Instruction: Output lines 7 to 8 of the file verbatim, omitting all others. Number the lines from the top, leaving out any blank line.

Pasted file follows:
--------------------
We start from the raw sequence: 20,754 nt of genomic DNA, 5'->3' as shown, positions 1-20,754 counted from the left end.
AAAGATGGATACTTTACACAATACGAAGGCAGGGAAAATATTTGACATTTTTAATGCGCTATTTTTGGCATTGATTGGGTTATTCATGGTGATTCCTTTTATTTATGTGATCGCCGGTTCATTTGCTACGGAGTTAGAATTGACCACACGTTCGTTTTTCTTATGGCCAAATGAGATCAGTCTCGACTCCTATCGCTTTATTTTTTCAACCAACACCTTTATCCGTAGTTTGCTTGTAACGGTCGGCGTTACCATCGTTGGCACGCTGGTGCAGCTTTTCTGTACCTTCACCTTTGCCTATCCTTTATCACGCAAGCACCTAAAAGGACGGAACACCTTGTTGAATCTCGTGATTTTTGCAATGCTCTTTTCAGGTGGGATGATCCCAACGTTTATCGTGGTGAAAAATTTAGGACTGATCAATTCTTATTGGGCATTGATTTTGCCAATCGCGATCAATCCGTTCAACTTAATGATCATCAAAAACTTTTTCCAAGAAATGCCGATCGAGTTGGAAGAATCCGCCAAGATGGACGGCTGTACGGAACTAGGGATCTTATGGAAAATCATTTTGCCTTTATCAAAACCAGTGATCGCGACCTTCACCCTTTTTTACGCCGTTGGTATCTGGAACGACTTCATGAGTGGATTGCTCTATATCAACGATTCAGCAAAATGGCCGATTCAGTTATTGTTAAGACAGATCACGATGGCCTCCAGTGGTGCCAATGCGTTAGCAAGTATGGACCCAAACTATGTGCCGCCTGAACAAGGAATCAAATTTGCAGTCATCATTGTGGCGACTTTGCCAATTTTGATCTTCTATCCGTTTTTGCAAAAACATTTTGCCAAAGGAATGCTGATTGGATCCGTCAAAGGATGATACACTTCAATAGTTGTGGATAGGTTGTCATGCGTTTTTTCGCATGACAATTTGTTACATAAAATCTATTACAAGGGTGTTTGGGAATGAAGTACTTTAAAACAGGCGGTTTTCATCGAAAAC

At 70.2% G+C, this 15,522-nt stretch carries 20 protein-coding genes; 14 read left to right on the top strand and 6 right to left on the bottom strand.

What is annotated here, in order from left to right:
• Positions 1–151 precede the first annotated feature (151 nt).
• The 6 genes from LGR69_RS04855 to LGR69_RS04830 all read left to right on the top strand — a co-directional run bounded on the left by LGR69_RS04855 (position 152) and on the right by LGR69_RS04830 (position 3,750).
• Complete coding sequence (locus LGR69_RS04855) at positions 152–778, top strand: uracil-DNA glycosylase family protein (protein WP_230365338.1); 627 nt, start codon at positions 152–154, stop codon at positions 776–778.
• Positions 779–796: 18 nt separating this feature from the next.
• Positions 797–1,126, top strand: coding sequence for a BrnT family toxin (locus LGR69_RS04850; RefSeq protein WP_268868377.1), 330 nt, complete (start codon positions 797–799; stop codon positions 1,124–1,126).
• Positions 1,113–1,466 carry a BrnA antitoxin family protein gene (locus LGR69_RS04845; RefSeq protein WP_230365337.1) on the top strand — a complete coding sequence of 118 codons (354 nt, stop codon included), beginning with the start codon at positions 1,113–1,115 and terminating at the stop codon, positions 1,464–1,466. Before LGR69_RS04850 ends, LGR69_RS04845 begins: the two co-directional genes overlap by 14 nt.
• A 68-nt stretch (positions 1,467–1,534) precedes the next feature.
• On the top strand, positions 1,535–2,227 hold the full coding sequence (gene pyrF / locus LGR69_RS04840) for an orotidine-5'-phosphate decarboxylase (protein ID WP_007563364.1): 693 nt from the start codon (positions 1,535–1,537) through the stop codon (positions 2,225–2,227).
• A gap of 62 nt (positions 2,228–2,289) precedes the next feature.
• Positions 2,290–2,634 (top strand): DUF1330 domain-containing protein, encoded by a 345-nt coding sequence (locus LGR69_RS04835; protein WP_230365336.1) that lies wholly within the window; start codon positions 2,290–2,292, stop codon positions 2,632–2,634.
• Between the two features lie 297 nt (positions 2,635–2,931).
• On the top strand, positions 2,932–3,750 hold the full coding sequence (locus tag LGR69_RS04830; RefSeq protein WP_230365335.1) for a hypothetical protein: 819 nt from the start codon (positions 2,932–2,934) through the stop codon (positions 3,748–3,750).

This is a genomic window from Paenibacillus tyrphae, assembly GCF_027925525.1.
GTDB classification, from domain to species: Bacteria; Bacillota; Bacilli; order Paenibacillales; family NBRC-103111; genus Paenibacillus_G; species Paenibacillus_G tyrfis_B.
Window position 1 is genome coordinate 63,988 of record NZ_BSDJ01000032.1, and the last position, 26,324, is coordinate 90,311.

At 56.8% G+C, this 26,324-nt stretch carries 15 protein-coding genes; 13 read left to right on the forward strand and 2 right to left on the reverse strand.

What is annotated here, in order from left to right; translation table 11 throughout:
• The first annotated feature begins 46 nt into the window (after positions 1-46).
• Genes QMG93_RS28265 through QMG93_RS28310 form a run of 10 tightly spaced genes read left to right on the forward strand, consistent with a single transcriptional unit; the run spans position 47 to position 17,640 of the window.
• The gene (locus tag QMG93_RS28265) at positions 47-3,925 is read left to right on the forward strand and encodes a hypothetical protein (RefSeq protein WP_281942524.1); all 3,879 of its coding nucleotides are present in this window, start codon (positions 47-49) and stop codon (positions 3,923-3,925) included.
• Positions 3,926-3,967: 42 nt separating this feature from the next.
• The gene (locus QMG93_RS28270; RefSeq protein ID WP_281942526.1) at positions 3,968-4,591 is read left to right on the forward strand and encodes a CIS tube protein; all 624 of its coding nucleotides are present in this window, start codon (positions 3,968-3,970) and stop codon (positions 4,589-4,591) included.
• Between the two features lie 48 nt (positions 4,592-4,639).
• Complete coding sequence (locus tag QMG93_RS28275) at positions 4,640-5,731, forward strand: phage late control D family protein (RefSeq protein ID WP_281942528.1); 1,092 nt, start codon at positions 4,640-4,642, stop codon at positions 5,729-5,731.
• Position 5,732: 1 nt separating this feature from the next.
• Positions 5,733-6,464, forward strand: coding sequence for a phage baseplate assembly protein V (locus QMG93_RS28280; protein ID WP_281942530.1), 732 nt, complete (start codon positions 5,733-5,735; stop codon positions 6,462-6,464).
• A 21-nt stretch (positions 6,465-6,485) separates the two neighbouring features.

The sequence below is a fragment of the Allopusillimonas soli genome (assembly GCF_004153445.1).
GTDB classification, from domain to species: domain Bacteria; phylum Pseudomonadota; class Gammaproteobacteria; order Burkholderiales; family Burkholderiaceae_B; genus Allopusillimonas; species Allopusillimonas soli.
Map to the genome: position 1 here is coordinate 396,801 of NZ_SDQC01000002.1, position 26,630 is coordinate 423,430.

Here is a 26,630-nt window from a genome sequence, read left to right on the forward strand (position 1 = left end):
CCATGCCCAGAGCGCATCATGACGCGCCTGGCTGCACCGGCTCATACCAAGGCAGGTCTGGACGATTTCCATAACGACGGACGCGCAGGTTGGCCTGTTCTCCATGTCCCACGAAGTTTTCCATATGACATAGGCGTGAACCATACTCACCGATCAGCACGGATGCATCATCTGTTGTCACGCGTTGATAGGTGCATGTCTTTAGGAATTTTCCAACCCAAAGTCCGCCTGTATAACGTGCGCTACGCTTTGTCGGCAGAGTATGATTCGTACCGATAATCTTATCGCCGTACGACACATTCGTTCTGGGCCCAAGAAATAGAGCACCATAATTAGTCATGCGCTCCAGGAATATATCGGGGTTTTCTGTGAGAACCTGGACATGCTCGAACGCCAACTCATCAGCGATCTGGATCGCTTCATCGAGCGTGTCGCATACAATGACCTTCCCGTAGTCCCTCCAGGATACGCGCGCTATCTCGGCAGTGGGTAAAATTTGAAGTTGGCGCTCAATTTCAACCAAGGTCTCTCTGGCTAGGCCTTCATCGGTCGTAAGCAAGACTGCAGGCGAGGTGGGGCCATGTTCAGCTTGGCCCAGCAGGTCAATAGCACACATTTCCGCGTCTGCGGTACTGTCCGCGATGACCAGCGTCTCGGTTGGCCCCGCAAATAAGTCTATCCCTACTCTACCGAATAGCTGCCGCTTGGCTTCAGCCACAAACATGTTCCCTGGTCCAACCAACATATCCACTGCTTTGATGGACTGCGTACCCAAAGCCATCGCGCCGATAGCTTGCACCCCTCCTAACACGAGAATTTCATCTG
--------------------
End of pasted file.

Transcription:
• Complete coding sequence (locus LGR69_RS04855) at positions 152–778, top strand: uracil-DNA glycosylase family protein (protein WP_230365338.1); 627 nt, start codon at positions 152–154, stop codon at positions 776–778.
• Positions 779–796: 18 nt separating this feature from the next.